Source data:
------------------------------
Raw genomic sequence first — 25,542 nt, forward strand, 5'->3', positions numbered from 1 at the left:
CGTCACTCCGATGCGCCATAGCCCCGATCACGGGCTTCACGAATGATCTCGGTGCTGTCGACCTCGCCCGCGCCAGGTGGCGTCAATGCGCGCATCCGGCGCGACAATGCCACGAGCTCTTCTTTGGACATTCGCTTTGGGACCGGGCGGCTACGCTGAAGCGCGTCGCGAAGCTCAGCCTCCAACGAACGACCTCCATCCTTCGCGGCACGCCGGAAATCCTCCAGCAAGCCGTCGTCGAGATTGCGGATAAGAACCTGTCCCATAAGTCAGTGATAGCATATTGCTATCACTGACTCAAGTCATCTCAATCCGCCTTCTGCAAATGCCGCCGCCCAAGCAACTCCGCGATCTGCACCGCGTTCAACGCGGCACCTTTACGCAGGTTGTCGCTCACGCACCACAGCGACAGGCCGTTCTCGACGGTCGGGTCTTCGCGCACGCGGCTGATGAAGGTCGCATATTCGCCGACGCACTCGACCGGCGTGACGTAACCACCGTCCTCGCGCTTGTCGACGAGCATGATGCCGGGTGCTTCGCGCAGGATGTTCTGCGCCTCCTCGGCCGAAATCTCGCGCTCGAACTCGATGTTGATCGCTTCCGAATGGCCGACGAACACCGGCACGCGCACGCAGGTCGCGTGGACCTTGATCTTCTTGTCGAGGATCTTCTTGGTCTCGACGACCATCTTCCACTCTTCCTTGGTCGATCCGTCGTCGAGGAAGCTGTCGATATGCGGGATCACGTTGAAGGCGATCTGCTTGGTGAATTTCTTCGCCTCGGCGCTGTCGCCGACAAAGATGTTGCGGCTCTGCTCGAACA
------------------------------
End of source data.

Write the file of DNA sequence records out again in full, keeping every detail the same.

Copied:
Raw genomic sequence first — 25,542 nt, forward strand, 5'->3', positions numbered from 1 at the left:
CGTCACTCCGATGCGCCATAGCCCCGATCACGGGCTTCACGAATGATCTCGGTGCTGTCGACCTCGCCCGCGCCAGGTGGCGTCAATGCGCGCATCCGGCGCGACAATGCCACGAGCTCTTCTTTGGACATTCGCTTTGGGACCGGGCGGCTACGCTGAAGCGCGTCGCGAAGCTCAGCCTCCAACGAACGACCTCCATCCTTCGCGGCACGCCGGAAATCCTCCAGCAAGCCGTCGTCGAGATTGCGGATAAGAACCTGTCCCATAAGTCAGTGATAGCATATTGCTATCACTGACTCAAGTCATCTCAATCCGCCTTCTGCAAATGCCGCCGCCCAAGCAACTCCGCGATCTGCACCGCGTTCAACGCGGCACCTTTACGCAGGTTGTCGCTCACGCACCACAGCGACAGGCCGTTCTCGACGGTCGGGTCTTCGCGCACGCGGCTGATGAAGGTCGCATATTCGCCGACGCACTCGACCGGCGTGACGTAACCACCGTCCTCGCGCTTGTCGACGAGCATGATGCCGGGTGCTTCGCGCAGGATGTTCTGCGCCTCCTCGGCCGAAATCTCGCGCTCGAACTCGATGTTGATCGCTTCCGAATGGCCGACGAACACCGGCACGCGCACGCAGGTCGCGTGGACCTTGATCTTCTTGTCGAGGATCTTCTTGGTCTCGACGACCATCTTCCACTCTTCCTTGGTCGATCCGTCGTCGAGGAAGCTGTCGATATGCGGGATCACGTTGAAGGCGATCTGCTTGGTGAATTTCTTCGCCTCGGCGCTGTCGCCGACAAAGATGTTGCGGCTCTGCTCGAACA